Hamilton

Steelworkers' benefits decision postponed in U.S. Steel Canada bankruptcy hearing

Decisions on reinstating retiree benefits and granting employee bonuses were postponed in court on Wednesday.

Court extends U.S. Steel Canada bankruptcy protection through November 30

Retirees like Domato Core have seen their health destroyed or terribly damaged by years of working in dangerous and heavily polluted environments, the union said in a motion. (Kelly Bennett/CBC)

U.S. Steel Canada's protection from creditors will be extended through Nov. 30, Superior Court Judge Herman Wilson-Siegel ordered on Wednesday, to allow it time to continue negotiations with interested buyers.

About 30 retired steelworkers were bused in to the hearing in downtown Toronto to show support for a scheduled item asking the judge to reinstate their health benefits that were cut off last October.

But that motion – and a request from U.S. Steel Canada to pay bonuses to 35 "key employees" – was postponed to give the parties time to negotiate a solution outside of court, Wilson-Siegel said.

'It was a well-known thing that the place was dangerous'

Some of the greatest needs are people who've developed cancers after working in such a dangerous job on the steel mills, said steelworkers Local 1005 president Gary Howe.

Representing the steelworkers' union, attorney Max Starnino said the retirees showed up en masse on Wednesday even once they'd heard the matter might be postponed, to "punctuate how serious this issue is."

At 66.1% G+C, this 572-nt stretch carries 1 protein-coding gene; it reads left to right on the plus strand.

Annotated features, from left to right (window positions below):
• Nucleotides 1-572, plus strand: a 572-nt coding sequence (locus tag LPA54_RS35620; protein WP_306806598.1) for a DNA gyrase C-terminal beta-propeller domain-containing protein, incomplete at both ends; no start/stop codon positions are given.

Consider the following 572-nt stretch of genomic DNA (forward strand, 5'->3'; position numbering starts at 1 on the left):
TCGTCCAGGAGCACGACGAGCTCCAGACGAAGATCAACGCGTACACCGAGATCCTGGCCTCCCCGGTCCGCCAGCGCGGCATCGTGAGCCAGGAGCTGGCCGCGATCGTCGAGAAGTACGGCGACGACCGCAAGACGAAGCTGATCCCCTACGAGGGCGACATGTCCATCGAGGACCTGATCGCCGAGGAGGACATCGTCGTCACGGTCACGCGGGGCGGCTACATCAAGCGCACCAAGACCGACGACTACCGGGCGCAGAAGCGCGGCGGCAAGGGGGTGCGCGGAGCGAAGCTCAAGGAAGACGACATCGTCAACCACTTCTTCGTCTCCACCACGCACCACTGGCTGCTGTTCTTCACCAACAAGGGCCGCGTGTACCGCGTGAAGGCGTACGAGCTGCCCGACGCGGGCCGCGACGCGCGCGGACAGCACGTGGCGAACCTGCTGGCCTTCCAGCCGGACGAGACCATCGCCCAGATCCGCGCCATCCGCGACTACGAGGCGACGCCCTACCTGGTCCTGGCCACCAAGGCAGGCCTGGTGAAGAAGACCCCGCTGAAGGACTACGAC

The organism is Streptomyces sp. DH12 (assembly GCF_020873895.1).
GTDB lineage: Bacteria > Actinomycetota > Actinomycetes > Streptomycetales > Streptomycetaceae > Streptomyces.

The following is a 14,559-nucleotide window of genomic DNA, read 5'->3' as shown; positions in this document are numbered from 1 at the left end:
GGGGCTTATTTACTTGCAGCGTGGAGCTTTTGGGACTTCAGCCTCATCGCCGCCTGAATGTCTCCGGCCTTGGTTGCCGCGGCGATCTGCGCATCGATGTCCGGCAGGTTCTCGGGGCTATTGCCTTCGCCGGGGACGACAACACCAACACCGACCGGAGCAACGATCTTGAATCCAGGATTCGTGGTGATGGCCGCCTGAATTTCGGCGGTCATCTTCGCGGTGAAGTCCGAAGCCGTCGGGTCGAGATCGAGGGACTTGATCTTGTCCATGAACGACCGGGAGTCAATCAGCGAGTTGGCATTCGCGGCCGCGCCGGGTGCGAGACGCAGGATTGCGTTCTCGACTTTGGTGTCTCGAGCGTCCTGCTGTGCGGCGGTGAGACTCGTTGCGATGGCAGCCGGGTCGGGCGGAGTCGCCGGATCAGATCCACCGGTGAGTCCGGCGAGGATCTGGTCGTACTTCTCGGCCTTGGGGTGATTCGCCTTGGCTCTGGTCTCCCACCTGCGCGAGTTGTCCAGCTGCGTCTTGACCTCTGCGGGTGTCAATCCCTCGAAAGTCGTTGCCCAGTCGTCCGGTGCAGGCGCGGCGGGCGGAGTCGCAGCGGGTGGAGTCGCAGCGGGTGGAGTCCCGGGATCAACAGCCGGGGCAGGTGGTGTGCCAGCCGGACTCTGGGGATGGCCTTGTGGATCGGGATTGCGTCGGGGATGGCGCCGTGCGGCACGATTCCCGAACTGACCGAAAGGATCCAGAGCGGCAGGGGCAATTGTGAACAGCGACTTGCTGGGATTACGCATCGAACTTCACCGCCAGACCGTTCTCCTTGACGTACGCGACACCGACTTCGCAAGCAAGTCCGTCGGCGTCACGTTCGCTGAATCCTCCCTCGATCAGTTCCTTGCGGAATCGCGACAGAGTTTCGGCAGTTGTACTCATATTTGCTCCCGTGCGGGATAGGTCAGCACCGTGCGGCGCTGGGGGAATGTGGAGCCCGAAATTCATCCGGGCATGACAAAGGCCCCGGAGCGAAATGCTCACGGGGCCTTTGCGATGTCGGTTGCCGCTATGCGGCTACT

"These are literally life or death matters, and I don't hyperbolize when I say that," Starnino said. 

'A gold mine for lawyers'

The delays frustrate Hamilton East-Stoney Creek MPP Paul Miller, who attended the hearing and is himself a retired steelworker. He's called for a public inquiry about the Companies' Creditors Arrangement Act, calling it a "gold mine for lawyers." 

"It just keeps going on and on and on. More delays, you know, more extensions. More extending the deadlines – the same-old double-talk," he said outside court on Wednesday. "It's gotta end. People's lives are impacted on a monthly and daily basis."

Retired steelworkers speak with Hamilton East-Stoney Creek MPP Paul Miller after a Superior Court hearing Wednesday in downtown Toronto. (Kelly Bennett/CBC)

"You know, widowers, pensioners, coming in, struggling to pay their bills and lost their benefits," Miller said. "It's a disgrace. This is got to stop."

'A sense of urgency'

Retired steelworkers from Hamilton's Local 1005 and elsewhere argue the cost of not providing the benefits is far higher, and is being borne by retirees. (Kelly Bennett/CBC)

The delays seemed to irritate U.S. Steel, the American former parent company, too. 

Michael Barrack, attorney for U.S. Steel, argued the Canadian operation should not be allowed to continue under creditor protection.

The court monitor reported there is "positive progress" on the company's sale, but it's not happening quickly enough for U.S. Steel, the Canadian company's largest creditor.

"The process needs some degree of a sense of urgency," Barrack argued.

Ultimately, Wilson-Siegel decided that at this point, a hard deadline on the process would be counter-productive. 


Read more tweets from the court hearing Wednesday below. On mobile? Read here. 

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